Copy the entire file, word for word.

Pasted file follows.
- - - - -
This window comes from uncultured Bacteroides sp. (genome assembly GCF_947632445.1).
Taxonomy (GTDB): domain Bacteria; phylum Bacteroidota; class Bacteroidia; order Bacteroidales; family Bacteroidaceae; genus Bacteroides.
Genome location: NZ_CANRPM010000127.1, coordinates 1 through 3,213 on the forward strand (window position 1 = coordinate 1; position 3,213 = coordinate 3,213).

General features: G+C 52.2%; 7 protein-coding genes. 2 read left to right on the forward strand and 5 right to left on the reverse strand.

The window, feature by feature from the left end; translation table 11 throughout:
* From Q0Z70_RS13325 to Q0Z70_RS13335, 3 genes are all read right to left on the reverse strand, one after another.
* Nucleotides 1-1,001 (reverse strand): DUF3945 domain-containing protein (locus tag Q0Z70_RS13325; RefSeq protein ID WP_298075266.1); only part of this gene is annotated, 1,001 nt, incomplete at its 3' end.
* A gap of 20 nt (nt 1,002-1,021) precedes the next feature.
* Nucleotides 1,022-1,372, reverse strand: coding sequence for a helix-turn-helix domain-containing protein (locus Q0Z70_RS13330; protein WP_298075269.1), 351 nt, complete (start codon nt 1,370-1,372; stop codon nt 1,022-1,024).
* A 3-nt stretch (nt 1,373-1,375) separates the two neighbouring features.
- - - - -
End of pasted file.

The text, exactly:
This window comes from uncultured Bacteroides sp. (genome assembly GCF_947632445.1).
Taxonomy (GTDB): domain Bacteria; phylum Bacteroidota; class Bacteroidia; order Bacteroidales; family Bacteroidaceae; genus Bacteroides.
Genome location: NZ_CANRPM010000127.1, coordinates 1 through 3,213 on the forward strand (window position 1 = coordinate 1; position 3,213 = coordinate 3,213).

General features: G+C 52.2%; 7 protein-coding genes. 2 read left to right on the forward strand and 5 right to left on the reverse strand.

The window, feature by feature from the left end; translation table 11 throughout:
* From Q0Z70_RS13325 to Q0Z70_RS13335, 3 genes are all read right to left on the reverse strand, one after another.
* Nucleotides 1-1,001 (reverse strand): DUF3945 domain-containing protein (locus tag Q0Z70_RS13325; RefSeq protein ID WP_298075266.1); only part of this gene is annotated, 1,001 nt, incomplete at its 3' end.
* A gap of 20 nt (nt 1,002-1,021) precedes the next feature.
* Nucleotides 1,022-1,372, reverse strand: coding sequence for a helix-turn-helix domain-containing protein (locus Q0Z70_RS13330; protein WP_298075269.1), 351 nt, complete (start codon nt 1,370-1,372; stop codon nt 1,022-1,024).
* A 3-nt stretch (nt 1,373-1,375) separates the two neighbouring features.